Messengers With an Arctic Mission

There are lots of beautiful places in the world, but not many people reserve a soft spot in their heart for the charms of the Arctic Circle. Stas Kostyashkin, however, says he fell in love with the frozen North during his army service on the Russia-Finland border. Since then, the 25-year-old Russian has taken part in several Arctic expeditions.

"It is hard and dangerous, but it's like a drug," says Kostyashkin, who is the youngest and only Russian member of a new, six-person polar expedition gearing up for a challenging 18-month trek across the Arctic Circle. The team will face almost constant cold and physical hardships in their efforts to forge an environmental link between Lillehammer, Norway and Nagano, Japan -- the present and future sites of the Olympic Winter games.

"It's not the trip itself that's important," he says. "It's the idea of putting together sport, culture and the concept of environmental protection."

Kostyashkin and his Norwegian, American and Japanese expedition partners will kick off their tour in Lillehammer on Feb. 27, the closing day of the Games. They are scheduled to arrive in Nagano, Japan -- the site of the 1998 competition -- in August 1995, bearing a message encouraging environmental prudence in that city's preparation for the games. Lillehammer, which attracted international praise for its own environmentally friendly Olympic site, is encouraging Nagano to do the same.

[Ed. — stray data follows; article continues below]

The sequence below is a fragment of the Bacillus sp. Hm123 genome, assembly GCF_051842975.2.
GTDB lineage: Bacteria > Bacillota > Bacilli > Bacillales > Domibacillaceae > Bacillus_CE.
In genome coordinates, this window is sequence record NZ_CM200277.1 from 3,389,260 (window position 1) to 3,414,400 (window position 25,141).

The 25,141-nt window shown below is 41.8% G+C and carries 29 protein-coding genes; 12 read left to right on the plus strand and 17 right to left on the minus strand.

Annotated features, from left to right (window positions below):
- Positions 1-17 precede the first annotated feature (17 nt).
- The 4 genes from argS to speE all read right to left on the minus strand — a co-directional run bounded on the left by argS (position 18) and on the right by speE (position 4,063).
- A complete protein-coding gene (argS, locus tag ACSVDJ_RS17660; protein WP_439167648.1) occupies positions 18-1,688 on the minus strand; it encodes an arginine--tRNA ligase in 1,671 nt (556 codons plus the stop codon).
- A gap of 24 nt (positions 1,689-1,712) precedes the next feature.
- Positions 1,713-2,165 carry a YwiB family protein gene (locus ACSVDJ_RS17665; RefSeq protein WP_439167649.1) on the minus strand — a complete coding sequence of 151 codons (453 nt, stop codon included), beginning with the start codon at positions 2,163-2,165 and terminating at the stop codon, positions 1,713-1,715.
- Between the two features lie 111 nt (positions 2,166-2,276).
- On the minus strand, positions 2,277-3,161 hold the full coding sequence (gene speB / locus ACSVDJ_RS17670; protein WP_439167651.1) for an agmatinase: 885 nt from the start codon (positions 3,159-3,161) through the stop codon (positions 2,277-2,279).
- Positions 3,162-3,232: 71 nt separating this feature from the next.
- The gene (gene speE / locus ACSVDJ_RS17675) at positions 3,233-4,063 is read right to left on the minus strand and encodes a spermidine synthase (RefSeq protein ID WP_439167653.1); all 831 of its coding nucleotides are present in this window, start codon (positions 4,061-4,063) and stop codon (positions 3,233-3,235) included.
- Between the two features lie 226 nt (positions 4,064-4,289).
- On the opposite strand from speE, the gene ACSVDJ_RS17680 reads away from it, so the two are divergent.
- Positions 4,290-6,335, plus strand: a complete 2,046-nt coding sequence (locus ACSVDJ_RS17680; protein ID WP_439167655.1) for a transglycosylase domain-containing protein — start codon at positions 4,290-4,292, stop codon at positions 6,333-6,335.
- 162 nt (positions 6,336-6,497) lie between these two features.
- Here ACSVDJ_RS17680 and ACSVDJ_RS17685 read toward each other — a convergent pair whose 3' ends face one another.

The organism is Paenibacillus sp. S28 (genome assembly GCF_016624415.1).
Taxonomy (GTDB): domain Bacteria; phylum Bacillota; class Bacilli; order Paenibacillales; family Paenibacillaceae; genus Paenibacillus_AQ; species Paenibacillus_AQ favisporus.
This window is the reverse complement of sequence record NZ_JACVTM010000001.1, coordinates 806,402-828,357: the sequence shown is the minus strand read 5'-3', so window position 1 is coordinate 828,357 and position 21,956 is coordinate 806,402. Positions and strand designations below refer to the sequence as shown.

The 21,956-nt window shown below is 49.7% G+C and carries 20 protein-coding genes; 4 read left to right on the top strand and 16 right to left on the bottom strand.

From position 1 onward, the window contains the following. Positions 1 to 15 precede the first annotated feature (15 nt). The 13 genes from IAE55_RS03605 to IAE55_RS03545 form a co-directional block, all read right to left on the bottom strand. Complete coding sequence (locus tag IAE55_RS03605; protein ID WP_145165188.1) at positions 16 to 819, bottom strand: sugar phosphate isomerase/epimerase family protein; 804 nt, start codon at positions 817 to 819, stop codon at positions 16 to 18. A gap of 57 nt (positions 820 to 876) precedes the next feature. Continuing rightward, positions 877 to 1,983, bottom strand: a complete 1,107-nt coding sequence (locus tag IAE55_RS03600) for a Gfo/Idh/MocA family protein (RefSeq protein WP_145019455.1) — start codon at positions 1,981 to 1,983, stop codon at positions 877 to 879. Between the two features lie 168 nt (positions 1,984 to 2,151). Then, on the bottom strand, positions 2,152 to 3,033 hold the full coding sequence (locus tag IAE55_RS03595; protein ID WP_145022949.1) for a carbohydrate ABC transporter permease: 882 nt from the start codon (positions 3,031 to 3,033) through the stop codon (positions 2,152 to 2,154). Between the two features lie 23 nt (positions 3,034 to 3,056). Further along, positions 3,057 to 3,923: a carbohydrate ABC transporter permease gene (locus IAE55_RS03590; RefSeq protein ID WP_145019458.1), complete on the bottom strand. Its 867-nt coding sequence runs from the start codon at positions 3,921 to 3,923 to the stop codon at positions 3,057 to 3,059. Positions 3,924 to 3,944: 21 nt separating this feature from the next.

There are easier ways of delivering messages, of course. Before the team reaches Nagano, they will have traveled across Russia to the North Urals by dog sled (40 canines are participating in the trek), skied along the coast of the Arctic Ocean through Siberia, and sailed across the Bering Strait and down to Japan, where they will roller ski to their final destination.

The most dangerous part of the trek is expected to be right at the beginning, where, in a 10-meter sailboat, the team will cross the neck of the White Sea, where the tides are the highest in Europe, the water is full of crushed ice and the currents are dangerously unpredictable. The coldest part of the journey will come next winter, when they will cross the Taimyr peninsula and Yakutia, where temperatures can dip as low as minus 60 degrees Celsius.

The head of the ambitious expedition, Norwegian Geir Randbu, 31, is a seasoned Arctic explorer, having taken part in several similar treks, including the Norwegian North Pole Expedition in 1990. Two more Norwegians, including the trip's only woman, Anitra Fossum, 29, are participating in the expedition, as well as one American and one Japanese.

The working language of the team is English, a situation Kostyashkin admits may cause tension during crucial moments of the trip. "The dogs help to make it less psychologically tense," he says. "I can speak Russian with them."

Costs of the $1.5 million project are being covered in part by Russian state committees and non-governmental organizations, including the Gorbachev Foundation. The expedition is also being supported by both the Lillehammer and Russian Olympic committees, as well as by Russia's Northern Sea Fleet, Aeroflot and Rosgidromet, the state meteorological service, which will provide the team with constant radio connection and weather forecasts.

"They are our guardian angels," says Kos-tyashkin, paying them the ultimate Russian compliment. "The polar pilots are real men: pure men who drink pure alcohol."